When I posted on Facebook asking where to eat in Saskatoon, everyone + their dog suggested Odd Couple. Everyone was right.
Owned and operated by Andy Yuen, his wife Rachel and parents Sam and Jane, the ingredients, dishes and cooking techniques are inspired by Cantonese, Vietnamese and Japanese cuisines. Things like thick maple glazed bacon and a crispy-edged fried egg atop a heaping plate of Chinese BBQ pork and jasmine fried rice. Crab Rangoon – crispy dumplings stuffed with shrimp, blue crab and cream cheese. When Andy heard we were visiting from Calgary, he disappeared into the back and reappeared with a platter of mushrooms cooked in the style of ginger beef, which was invented in Calgary – thick slices of portobello mushroom fried in a crispy coating and doused in sweet, sticky, gingery sauce, just like ginger beef. It was divine.
9 Mile Legacy Brewing is right across the street – 20th Street is a good place to be, walkable to downtown and the river and the farmers’ market, with plenty of good places to poke your head into.
I’m not a huge beer fan (Mike drinks for two), so I had a Puddle Jumper Rhubarb Cider from Living Sky Winery. Rhubarb cider. !!!
Then there was Sticks & Stones, the latest from Dale MacKay, Christopher Cho and Nathan Guggenheimer.
Their cocktail program is amazing (truly some of the best I’ve had) and on the menu: ramen, gyoza, Korean fried chicken, steamed buns stuffed with pork belly, prawns and bulgogi, and sushi rolls. It’s brilliant how they incorporate regional ingredients in dishes like bison tataki and the YXE roll, made with local Diefenbaker trout and puffed Saskatchewan wild rice. (And tempura bananas with peanut butter ice cream + strawberry jam for dessert!)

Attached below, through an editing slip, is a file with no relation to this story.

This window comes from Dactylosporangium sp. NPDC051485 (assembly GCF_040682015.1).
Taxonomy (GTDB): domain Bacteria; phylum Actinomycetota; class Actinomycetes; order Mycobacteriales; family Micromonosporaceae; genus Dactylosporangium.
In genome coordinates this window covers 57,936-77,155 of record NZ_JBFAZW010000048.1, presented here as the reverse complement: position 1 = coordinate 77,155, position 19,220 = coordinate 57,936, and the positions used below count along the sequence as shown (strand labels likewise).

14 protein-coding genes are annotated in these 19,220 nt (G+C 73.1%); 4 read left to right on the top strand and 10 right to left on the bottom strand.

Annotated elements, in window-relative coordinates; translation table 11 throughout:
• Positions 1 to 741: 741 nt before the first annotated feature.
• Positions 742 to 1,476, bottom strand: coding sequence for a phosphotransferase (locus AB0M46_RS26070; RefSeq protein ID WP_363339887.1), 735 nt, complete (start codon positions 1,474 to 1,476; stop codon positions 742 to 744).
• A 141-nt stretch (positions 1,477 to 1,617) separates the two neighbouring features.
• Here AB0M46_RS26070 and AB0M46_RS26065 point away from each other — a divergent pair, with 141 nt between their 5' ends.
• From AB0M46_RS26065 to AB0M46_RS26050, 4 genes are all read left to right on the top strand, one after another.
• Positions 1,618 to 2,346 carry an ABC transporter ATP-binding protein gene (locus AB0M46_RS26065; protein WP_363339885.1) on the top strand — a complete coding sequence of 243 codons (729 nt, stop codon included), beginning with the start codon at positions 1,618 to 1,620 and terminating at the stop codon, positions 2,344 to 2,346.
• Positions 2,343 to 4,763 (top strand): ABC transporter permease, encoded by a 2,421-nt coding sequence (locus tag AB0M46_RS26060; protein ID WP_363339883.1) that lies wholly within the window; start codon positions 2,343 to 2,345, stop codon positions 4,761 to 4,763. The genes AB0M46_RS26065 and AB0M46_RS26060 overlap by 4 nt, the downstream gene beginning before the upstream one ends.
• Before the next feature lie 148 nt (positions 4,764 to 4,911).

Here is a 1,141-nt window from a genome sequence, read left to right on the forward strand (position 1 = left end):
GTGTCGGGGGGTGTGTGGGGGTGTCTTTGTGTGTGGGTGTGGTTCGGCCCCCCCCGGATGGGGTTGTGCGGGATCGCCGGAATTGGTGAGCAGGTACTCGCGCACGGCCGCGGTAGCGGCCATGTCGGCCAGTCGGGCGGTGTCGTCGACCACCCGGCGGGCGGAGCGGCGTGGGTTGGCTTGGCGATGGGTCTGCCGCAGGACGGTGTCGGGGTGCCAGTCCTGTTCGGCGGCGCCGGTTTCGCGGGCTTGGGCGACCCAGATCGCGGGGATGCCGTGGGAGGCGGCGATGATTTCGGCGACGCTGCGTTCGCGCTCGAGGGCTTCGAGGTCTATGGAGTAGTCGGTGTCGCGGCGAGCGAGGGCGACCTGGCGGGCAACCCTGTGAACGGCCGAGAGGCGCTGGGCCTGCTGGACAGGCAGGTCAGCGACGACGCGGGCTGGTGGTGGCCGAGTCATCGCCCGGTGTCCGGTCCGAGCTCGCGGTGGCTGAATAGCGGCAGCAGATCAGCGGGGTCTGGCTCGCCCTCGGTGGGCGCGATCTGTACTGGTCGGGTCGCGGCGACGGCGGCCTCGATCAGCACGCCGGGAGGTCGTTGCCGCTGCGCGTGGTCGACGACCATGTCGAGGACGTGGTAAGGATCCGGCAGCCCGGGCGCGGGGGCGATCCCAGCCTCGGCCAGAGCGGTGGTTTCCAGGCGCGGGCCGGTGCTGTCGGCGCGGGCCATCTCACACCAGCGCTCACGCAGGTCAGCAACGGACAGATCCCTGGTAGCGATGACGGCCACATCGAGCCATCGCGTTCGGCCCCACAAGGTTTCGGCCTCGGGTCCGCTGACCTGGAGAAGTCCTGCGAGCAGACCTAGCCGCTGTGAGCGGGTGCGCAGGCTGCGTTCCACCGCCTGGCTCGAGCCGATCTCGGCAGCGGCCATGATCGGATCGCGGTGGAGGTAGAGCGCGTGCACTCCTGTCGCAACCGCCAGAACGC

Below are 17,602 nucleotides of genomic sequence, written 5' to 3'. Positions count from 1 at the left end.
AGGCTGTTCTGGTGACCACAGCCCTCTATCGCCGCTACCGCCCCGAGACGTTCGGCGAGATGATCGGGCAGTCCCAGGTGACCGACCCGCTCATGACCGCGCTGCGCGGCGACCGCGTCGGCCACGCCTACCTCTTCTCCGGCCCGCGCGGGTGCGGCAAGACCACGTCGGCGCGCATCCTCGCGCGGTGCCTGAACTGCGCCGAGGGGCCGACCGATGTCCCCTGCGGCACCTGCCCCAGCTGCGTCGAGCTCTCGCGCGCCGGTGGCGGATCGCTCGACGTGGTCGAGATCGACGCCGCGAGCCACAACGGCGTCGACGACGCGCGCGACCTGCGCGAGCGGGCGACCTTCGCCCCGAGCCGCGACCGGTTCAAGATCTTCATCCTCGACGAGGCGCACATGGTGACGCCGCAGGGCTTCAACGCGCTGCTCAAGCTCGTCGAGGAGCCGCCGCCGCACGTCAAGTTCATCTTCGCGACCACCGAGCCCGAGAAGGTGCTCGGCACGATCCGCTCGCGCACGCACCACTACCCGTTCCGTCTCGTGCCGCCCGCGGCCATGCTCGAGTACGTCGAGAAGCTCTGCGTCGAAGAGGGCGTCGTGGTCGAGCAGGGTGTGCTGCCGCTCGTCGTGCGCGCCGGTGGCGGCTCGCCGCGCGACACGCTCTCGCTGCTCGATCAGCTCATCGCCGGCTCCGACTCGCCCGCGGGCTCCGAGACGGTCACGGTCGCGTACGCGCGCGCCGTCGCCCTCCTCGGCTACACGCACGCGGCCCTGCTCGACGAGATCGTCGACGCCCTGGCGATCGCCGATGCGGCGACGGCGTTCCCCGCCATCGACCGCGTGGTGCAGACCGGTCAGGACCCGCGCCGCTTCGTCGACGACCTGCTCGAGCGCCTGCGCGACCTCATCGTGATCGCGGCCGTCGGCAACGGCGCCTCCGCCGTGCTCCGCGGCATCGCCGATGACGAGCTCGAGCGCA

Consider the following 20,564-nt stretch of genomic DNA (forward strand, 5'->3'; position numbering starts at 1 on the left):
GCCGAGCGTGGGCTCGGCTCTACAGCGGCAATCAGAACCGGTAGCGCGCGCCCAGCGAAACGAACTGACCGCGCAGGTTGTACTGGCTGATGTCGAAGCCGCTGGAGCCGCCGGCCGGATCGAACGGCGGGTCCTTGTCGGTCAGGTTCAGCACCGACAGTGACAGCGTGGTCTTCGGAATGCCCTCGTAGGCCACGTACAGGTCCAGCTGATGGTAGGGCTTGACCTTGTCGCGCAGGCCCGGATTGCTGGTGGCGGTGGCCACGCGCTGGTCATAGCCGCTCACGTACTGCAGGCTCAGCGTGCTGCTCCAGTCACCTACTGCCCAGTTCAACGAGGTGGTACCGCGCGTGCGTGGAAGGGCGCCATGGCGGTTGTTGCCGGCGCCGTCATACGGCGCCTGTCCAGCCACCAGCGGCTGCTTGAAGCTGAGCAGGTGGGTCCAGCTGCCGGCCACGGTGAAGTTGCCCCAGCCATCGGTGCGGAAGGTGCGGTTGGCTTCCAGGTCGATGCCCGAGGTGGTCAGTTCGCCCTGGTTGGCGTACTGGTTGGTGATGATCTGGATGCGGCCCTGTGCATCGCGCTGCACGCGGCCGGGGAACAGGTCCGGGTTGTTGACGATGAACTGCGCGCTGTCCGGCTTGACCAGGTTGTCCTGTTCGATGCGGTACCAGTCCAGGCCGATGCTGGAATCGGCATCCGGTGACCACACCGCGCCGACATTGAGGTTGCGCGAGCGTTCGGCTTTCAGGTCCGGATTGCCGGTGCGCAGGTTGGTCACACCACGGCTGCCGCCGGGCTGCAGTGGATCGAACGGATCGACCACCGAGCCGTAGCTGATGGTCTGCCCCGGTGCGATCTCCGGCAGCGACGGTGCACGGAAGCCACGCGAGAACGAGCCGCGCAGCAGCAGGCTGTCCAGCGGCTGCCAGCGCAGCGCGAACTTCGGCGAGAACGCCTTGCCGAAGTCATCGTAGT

And get this – Cho’s parents came from Cape Verde, an archipelago off the northwest coast of Africa, to visit for a month and teach the kitchen crew how to make kimchi, making enough to set them up for a few months before heading back home.
We hadn’t yet been to the original, Ayden Kitchen & Bar, and so corrected that by going to dinner before the Saskatchewan Rush lacrosse finals (who knew I loved watching lacrosse? it’s like full contact running hockey with way more scoring and super enthusiastic fans, at least in Saskatoon) – our favourite was a plate of perogies with leeks, chives, pearl onions and hen-of-the-woods mushrooms. That’s on the left – to be honest, I can’t recall all the details of the one on the right, but it was beautiful and delicious.
But. Because I’m a sucker for nostalgia and pillows of dough stuffed with potatoes and cheese, perhaps the most exciting part of our trip was meeting the perogy-pinching ladies at Baba’s, where they’ve been making perogies and cabbage rolls by hand for the past 30 years. They’re real perogy pros, right here. The massive sheets of soft dough and expert filling and pinching was impressive.
Baba’s is also where you’ll find the world’s only perogy drive-thru, with enough room for a tractor to pull through for a platter of perogies, sausage, cabbage rolls and the must-have side of creamy mushroom sauce. I feel a little more Canadian for having eaten at Baba’s. They didn’t have any cabbage rolls going on the day of our visit – the woman who made them best was away on vacation – but I asked a million questions and took notes. Theirs were perfect – each roll tightly tucked, with a seemingly paper-thin cabbage leaf exterior. Clearly I need a few decades of practice.
I know there’s more and I’ve missed some things – I see news of openings and closures all the time and try to keep track. I keep notes about people and places I hear about on my phone – I’d love to know your favourite places to add to the list for our next visit.